Making fynbos monitoring ‘easy’

fynbos monitoring

Fynbos monitoring

There’s nothing simple about monitoring fynbos populations – like seeing how fynbos harvesting may affect fynbos in an area over time. So the Flower Valley team has teamed up with scientists and students to find ways to more easily see how fynbos changes in the long term.

Fynbos harvesters and teams head out into the veld daily, picking fynbos species that are used in bouquets, and ultimately sold around the world.

While tons of fynbos is exported out of the country every year, scientists have only been able to use expensive and time-consuming methods to see how this impacts on the landscape itself.

 

Using what we have

Now the Flower Valley Sustainable Harvesting Programme (SHP) team is working with experts, to better use some of the tools we already have.

As a member of the programme, a landowner or harvester is shown how to complete a field assessment on the land. This assessment looks at how well harvesters are complying to environmental standards (as captured in our SHP Code of Best Practice).

Now this field assessment has been reworked to include a monitoring aspect, like including estimates of how abundantly a fynbos species may occur in an area.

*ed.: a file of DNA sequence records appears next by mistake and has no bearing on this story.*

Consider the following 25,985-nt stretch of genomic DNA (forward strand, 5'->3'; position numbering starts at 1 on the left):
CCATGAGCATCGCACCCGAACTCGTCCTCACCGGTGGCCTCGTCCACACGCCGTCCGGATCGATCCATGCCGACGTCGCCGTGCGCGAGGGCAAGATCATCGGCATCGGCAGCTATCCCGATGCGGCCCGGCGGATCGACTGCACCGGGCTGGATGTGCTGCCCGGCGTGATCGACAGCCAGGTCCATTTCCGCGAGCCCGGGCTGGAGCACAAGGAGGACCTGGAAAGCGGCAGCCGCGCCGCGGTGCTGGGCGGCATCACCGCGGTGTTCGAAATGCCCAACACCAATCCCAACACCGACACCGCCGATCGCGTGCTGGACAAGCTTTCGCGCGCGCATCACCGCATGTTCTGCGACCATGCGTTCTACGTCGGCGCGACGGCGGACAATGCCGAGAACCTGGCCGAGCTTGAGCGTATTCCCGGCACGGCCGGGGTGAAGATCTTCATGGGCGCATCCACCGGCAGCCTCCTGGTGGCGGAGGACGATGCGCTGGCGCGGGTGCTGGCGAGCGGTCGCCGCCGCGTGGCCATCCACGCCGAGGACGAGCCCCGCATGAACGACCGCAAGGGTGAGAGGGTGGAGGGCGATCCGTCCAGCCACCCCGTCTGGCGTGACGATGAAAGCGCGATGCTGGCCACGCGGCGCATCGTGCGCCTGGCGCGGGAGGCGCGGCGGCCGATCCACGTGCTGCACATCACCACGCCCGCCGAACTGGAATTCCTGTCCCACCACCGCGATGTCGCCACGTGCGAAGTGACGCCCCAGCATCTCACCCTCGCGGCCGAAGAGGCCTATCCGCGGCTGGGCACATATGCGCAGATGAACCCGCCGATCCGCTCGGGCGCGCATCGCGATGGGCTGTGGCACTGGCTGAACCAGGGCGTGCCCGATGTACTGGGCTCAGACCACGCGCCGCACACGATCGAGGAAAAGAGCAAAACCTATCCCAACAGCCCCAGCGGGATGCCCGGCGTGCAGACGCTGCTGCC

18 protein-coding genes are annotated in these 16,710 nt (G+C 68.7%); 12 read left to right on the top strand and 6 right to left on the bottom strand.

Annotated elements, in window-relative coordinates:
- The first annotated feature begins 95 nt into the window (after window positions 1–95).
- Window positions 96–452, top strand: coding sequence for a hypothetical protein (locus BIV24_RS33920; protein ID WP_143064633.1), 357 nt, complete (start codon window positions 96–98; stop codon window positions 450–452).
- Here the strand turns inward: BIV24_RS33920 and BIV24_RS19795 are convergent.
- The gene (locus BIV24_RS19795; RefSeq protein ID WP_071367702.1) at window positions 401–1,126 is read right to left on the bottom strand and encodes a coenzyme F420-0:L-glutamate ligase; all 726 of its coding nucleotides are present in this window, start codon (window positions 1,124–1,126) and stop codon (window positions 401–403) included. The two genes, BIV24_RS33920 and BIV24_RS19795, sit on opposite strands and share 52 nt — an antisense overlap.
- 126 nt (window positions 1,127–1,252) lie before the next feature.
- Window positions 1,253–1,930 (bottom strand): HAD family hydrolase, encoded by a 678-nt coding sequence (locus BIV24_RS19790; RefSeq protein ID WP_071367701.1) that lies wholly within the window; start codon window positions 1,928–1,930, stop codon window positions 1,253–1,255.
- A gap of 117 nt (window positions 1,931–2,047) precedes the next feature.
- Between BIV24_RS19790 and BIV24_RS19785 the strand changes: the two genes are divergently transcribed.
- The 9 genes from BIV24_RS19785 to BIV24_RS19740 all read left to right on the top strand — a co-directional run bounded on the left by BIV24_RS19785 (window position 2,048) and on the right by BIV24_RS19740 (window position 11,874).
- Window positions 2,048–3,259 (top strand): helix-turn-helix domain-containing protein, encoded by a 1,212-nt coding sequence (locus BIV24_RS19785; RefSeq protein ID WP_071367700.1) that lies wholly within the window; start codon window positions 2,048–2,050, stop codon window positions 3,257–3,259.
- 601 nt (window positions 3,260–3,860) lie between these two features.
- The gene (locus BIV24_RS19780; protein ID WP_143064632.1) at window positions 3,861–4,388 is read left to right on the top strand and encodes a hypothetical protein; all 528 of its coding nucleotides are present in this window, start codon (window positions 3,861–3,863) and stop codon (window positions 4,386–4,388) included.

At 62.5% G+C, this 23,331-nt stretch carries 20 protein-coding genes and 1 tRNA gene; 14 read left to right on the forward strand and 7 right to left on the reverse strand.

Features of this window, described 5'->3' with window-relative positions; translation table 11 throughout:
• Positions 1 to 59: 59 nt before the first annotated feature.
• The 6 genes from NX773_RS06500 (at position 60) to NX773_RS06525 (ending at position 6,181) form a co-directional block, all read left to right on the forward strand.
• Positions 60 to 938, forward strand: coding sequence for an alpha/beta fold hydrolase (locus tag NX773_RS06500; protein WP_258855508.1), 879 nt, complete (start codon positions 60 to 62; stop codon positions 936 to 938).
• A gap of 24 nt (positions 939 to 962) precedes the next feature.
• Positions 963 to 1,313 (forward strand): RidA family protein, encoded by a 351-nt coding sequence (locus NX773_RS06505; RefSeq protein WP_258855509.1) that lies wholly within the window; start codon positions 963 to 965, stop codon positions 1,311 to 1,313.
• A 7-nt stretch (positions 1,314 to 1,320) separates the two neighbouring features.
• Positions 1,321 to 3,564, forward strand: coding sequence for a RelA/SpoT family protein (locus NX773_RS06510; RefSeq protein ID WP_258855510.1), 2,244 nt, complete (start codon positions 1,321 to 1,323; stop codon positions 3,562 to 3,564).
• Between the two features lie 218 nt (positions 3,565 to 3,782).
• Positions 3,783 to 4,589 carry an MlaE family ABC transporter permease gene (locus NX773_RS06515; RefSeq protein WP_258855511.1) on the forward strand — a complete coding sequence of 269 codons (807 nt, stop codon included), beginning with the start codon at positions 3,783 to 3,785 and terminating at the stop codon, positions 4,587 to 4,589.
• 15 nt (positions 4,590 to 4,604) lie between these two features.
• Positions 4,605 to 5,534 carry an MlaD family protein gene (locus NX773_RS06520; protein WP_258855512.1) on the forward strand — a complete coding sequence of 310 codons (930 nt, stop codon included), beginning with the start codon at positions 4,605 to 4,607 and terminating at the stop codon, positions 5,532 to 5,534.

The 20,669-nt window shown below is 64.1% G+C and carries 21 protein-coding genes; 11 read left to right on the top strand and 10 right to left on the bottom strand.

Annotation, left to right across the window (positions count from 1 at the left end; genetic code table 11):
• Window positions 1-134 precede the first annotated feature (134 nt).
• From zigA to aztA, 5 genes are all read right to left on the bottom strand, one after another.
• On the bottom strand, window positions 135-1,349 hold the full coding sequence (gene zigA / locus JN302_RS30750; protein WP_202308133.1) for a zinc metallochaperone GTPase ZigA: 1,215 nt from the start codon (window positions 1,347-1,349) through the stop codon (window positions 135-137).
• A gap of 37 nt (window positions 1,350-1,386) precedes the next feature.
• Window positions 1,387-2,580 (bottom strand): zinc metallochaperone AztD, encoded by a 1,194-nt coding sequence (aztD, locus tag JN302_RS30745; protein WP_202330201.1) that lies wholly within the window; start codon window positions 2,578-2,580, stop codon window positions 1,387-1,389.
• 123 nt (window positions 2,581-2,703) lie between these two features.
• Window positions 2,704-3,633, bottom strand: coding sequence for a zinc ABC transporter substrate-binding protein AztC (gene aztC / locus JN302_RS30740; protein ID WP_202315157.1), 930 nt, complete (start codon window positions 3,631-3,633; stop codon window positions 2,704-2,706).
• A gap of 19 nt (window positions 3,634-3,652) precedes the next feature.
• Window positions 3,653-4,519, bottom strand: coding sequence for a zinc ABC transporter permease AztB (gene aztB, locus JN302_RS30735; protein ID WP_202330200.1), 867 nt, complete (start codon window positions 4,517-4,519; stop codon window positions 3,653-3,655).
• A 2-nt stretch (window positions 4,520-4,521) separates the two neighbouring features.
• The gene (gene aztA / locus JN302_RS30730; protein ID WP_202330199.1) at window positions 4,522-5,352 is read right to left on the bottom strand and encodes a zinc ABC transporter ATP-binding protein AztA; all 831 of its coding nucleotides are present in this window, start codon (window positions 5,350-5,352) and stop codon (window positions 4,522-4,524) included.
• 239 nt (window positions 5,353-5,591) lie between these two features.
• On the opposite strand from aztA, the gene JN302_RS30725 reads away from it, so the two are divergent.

Support from Stellenbosch University

The SHP team received help from Conservation Ecology students from Stellenbosch University, under the leadership of Flower Valley Trustee, Rhoda Malgas.

The students helped to test the field methods used in the assessment, to see how practical and easy they were to use.

According to Kirsten Retief, the Conservation Extension and Applied Research Coordinator at Flower Valley, the work so far will make it easier for landowners and harvesters to see changes in their veld over time.

 

Combining science and practicality

“The methods we develop have got to be easy for anyone to use. But they must still have scientific integrity. The data we collect from these field assessments will be used to spot fynbos trends over time. And to react quickly if the assessments point to any areas of concern,” she said.

The Sustainable Harvesting Programme is Flower Valley’s flagship programme. The programme gives support to landowners and harvesters to meet best practice environmental standards, as well as social and labour standards. The aim is to help the niche fynbos industry become even more attractive as an ethical industry – while ensuring fynbos landscapes are protected.

The programme is funded by the WWF Nedbank Green Trust and the European Union.